Once the most overt forms of spam and malware imaginable, the pop-up advertisement is an issue that has rarely made the news in recent times, thanks largely to advancements in internet security.

Up there with some of the world’s top annoyances, pop-up advertisements (on the face of it at least) did exactly as their name suggested. They could ‘pop up’ unexpectedly whenever your PC was connected to the internet. And most of them were seen as just that, an annoyance, a fact of an online life in which advertising was the norm. But what were rarely contemplated by the average computer user were the more sinister aspects of the pop-up ad.

Being regularly bombarded by pop-up advertisements was almost always an indication that adware had made its way onto your PC, with software persistently serving advertisements based on either your browsing habits or on what the adware creators are keen to sell.

Aside from the obvious annoyance and the privacy implications of adware, pop-ups also have a major detrimental effect on PC performance, crippling resources and slowing the computers that they infect to a near standstill, particularly back when computer hardware and 56k modems were necessarily designed to cope with the constant stream of JavaScript messages.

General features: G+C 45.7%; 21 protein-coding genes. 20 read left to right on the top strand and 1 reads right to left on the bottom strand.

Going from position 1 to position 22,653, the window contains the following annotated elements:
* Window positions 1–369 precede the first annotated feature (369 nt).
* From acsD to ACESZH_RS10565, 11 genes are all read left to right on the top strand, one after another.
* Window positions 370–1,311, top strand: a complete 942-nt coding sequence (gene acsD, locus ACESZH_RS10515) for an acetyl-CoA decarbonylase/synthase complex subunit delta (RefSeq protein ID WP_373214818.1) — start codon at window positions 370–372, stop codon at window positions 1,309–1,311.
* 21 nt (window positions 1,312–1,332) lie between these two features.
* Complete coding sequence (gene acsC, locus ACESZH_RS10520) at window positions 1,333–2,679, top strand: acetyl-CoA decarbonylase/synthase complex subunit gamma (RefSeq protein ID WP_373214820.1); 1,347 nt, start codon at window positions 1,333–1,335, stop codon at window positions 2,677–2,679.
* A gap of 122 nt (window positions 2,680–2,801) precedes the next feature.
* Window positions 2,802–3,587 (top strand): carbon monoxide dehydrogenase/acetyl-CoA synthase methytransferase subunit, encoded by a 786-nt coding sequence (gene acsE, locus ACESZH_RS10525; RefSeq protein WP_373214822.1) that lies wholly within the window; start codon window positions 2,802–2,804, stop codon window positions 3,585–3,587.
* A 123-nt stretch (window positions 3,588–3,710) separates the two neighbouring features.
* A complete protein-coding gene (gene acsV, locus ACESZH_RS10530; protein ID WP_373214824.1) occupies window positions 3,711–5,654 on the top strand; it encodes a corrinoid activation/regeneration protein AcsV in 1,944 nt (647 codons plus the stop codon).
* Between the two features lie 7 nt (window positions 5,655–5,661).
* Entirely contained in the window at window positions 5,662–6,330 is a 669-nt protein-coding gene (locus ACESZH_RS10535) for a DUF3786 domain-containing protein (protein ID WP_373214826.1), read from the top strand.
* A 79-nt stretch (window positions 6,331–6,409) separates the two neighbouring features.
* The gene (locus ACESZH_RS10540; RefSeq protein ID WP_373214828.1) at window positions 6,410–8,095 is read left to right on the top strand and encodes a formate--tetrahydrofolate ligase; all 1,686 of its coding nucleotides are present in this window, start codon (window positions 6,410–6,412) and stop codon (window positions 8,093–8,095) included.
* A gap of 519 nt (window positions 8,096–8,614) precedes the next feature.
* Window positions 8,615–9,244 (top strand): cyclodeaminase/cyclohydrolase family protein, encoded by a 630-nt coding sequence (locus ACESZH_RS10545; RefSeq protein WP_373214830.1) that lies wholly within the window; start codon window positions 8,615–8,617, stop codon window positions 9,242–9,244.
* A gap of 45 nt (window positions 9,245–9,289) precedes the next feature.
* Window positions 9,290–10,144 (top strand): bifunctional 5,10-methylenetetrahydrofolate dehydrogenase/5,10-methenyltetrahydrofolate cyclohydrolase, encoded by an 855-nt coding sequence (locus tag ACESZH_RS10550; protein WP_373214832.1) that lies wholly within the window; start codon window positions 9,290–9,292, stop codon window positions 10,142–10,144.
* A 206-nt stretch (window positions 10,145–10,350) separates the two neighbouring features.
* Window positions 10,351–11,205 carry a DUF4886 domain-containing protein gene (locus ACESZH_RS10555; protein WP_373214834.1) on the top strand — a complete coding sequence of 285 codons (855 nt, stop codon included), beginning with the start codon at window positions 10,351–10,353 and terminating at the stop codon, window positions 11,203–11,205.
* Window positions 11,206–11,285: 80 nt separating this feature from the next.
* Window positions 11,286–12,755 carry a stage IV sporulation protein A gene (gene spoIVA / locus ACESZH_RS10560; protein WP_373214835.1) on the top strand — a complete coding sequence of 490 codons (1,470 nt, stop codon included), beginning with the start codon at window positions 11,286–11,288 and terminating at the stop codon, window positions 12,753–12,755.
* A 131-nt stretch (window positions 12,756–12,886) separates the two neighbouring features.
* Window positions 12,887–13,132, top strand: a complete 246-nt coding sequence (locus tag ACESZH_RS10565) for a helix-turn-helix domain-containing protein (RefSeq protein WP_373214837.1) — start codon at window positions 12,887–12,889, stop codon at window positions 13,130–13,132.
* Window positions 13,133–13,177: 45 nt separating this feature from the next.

Today, whilst they haven’t completely gone away, pop-ups are less of an issue than they once were, thanks largely to advancements in antivirus software, internet browsers, operating systems, firewall software and adware blockers.

Most forms of antivirus software come packaged with pop-up and adware blockers whilst pop-up blockers have been largely incorporated into web browsers since the turn of the new millennium, although Internet Explorer, the last of the major browsers to include such a feature, didn’t have pop-up blocking capabilities until the release of Windows XP SP2 in 2004. Users of open-source browsers, such as Mozilla Firefox, also have the option of downloading various anti-ad ‘plugins’ for added layers of protection.

The more determined ad pushers will always find ways to circumvent both automated and human layers of protection, with some of the more devious pop-ups disguising “close” or “cancel” buttons in an attempt to capitalise on human pessimism of pop-ups and making it even more important to keep updated antivirus software. The pop-up might be less of a headline grabber, but the threats are still there.

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